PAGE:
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Chalybeothemis fluviatilis Lieftinck, 1933 – A close-up shot!

Family: Libellulidae
Scientific Name: Chalybeothemis fluviatilis
Common Name: Green-eyed Percher

I was always fascinated by this species of dragonfly due to it’s shinning green eyes. It is an uncommon and localise species which are found in exposed weedy banks of streams, rivers and near the banks of reservoirs. I have seen this species at just three locations; 1) near the banks of MacRitchie Reservoir; 2) at the big pond at Kent Ridge Park; and 3) at the open pond at Bukit Timah Nature Reserve.

This male was taken at the last location. A pleasant surprise for me as this was the first time I have seen this species at the location.

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The most striking feature of this specie is the green eyes.
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It’s sun-tanning on the concrete barrier structure.
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Just one single lonely male.
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Dorsal view – A handsome species.
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Agriocnemis minima (Selys, 1877)

Family: Coenagrionidae
Scientific Name: Agriocnemis minima
Common Name: NA

According to the IUCN Red List of Threatened Species, 2014, Agriocnemis minima is a fairly and widely distributed species which occurs in Thailand’s agricultural fields. It is also found in Cambodia, P. Malaysia and Indonesia.

Mr Tang in his book – “Dragonflies of Singapore” did not mention of this species ever existed in Singapore. In late 2013, and early 2014, after searching at a stretch of wet marsh land in the Western part of Singapore on many occasions, I have finally found a small colony of this species residing at the edges of the shallow wetland.

This species is found in swamp forest and shallow marshes in the open forest. It is very tiny and prefers to perch lowly among reeds near the water edge.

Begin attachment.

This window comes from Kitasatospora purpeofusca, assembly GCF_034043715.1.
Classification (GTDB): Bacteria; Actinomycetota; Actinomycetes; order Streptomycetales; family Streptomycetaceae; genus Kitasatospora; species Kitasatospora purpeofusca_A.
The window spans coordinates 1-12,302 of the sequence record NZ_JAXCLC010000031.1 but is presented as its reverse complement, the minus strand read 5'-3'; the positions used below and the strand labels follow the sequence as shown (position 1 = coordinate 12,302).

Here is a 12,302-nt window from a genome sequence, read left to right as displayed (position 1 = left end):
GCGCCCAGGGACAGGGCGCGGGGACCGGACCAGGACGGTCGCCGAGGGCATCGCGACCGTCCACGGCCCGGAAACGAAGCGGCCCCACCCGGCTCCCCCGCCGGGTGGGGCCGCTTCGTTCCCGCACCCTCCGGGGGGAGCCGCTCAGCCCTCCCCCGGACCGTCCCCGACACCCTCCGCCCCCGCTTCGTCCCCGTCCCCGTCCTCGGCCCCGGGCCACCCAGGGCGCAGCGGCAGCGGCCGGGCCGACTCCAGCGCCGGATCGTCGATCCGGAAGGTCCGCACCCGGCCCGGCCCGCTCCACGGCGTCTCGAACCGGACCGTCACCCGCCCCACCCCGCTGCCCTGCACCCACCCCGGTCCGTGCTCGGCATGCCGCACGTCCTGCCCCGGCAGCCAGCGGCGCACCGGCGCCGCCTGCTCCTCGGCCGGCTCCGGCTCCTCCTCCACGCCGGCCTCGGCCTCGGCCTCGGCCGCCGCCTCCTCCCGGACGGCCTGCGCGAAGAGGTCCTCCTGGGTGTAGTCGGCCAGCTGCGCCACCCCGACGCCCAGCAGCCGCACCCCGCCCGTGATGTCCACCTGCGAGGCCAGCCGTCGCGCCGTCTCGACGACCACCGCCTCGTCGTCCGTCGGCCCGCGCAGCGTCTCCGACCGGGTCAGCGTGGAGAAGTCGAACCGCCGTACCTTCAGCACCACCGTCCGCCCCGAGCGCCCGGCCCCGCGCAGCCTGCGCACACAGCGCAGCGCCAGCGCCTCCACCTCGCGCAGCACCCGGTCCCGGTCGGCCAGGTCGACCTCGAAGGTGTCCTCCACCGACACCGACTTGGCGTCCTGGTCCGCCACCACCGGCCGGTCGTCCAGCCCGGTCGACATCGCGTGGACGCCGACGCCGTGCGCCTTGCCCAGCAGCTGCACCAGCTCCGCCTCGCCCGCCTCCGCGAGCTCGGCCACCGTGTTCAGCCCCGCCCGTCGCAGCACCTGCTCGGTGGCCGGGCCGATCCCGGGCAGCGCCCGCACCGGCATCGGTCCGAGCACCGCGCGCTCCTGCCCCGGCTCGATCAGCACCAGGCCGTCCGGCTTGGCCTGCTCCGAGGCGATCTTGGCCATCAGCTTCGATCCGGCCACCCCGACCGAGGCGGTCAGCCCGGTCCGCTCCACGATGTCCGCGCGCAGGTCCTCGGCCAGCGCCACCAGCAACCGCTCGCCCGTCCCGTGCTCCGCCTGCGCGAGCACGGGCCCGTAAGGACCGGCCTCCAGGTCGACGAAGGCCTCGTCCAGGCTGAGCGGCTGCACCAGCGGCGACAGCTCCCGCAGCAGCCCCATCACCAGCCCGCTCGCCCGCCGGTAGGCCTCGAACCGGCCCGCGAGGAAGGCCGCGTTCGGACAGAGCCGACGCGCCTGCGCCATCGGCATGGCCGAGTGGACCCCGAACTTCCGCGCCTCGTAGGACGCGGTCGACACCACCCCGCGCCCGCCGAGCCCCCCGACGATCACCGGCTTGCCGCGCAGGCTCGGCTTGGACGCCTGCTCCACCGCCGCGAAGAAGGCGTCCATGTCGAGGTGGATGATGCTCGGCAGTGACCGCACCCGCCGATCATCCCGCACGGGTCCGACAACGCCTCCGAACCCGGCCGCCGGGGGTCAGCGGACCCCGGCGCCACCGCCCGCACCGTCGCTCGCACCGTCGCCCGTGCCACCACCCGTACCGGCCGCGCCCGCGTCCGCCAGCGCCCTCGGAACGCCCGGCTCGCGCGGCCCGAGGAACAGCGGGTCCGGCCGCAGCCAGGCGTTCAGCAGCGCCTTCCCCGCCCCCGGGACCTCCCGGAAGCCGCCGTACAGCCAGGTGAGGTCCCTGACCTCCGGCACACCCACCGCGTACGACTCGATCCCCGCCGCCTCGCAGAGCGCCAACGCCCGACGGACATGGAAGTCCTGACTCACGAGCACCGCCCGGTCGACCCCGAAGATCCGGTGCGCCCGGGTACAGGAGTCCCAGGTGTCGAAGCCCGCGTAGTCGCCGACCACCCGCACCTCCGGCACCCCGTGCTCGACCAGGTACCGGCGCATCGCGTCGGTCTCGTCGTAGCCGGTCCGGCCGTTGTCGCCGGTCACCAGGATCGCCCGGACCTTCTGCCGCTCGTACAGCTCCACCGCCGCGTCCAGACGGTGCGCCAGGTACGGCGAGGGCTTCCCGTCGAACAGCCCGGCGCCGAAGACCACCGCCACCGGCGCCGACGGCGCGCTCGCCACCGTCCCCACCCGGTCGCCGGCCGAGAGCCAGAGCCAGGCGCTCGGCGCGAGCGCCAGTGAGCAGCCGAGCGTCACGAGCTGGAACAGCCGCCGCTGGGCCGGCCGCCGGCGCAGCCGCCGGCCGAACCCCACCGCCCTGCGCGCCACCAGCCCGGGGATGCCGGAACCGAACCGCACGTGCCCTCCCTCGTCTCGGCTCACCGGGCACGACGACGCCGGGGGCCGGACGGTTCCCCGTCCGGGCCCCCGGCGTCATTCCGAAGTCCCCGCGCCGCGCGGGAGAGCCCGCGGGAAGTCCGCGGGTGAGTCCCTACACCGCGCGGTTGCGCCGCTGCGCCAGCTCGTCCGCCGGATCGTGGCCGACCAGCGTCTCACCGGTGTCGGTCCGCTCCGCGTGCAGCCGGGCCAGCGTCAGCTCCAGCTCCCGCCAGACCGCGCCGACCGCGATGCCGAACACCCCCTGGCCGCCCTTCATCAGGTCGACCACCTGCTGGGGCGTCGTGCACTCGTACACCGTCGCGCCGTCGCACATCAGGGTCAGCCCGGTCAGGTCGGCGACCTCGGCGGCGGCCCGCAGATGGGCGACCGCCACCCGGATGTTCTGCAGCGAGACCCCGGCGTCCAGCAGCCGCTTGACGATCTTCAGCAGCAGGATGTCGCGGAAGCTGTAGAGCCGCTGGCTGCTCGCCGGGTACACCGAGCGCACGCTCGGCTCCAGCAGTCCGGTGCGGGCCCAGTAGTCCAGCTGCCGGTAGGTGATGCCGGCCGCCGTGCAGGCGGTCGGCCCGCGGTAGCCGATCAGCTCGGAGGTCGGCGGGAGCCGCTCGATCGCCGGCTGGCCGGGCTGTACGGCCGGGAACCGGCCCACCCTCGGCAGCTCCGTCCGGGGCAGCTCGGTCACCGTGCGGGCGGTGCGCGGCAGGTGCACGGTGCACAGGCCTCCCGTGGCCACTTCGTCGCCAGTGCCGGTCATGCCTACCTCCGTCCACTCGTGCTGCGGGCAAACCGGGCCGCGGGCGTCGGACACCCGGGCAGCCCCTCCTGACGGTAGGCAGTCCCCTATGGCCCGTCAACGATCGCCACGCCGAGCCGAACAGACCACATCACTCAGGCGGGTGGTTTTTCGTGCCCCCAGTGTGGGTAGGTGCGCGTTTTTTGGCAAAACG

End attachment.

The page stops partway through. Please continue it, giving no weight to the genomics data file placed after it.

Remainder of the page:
The thorax of the adult males are green with black stripes at the synthorax. Abdomen are black dorsally and the last two segments are orange. The superior appendages are very prominent. They are longer than the inferior appendages and curve downward. It is orange in colour.  The pterostigma is yellowish in colour.

This is a young male.
Same male. It is perching on a twig just above the water.
Dorsal view of the same male.
This adult male is munching on a small bug. The lime green on it’s thorax is very striking. The yellow colour of it’s pterostigma is clearly seen.
Same male – dorsal view. The protruding anal appendages is clearly visible.
Another male individual taken on a different day.
Dorsal view. Notice the striking orange colour and the unique markings on the last segment of it’s abdomen.

Females are equally tiny and the colour changes from bright orange and red  to greyish as it matures.

This is a teneral female.
This is a newly emerged female.
Young female with orange thorax and red abdomen.
Young female with orange thorax and red abdomen.
Same female
Dorsal view of the female.
Dorsal view of the female.
Older female - whole body is greyish in colour.
Older female – whole body turned to greyish in colour.
Same female - frontal view.
Same female – frontal view.
Same female.

This species is a new record in Singapore. Let’s hope that it will survive in this small wetland as this place is quite remote and practically no disturbance from any human activities.

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Gynacantha bayadera Selys, 1891

Family: Aeshnidae
Scientific Name: Gynacantha bayadera
Common Name: Small Duskhawker

Out of the four Gynacantha Sp. that can be found in Singapore, I think Gynacantha bayadera  is the most elusive and most hard to find. It is consider rare in Singapore and the two specimens which I took, a male and a female are found at Mandai Forest.

The thorax of this species is entirely green. Unlike the other Gynacantha Sp. that can be found locally here, bayadera does not have a T-shaped mark on the frons. The superior appendages is straight and fairly short.

From my observation, G. bayadera prefer to perch lowly on twig or branch in thick forest and will not move far if disturbed. It’s greenish thorax and small size also blend in perfectly well with the surrounding vegetation. It is a fairly a localized species and quite rare.

Male
Female
Female
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Chalybeothemis fluviatilis Lieftinck, 1933

Family: Libellulidae
Scientific Name: Chalybeothemis fluviatilis
Common Name: Green-eyed Percher

One of the more uncommon dragonflies that can be found among the weedy edges of MacRitchie reservoir, this loving small dragonfly is very attractive and inconspicuous.

The male is dark-blue in colour, with unmarked body and thin abdomen. It has a pair of striking green eyes. Female is similar, with a more brownish patch at the dorsum of the thorax and brownish tint at the wing base.

Male
Another male -dorsal view
Another male -dorsal view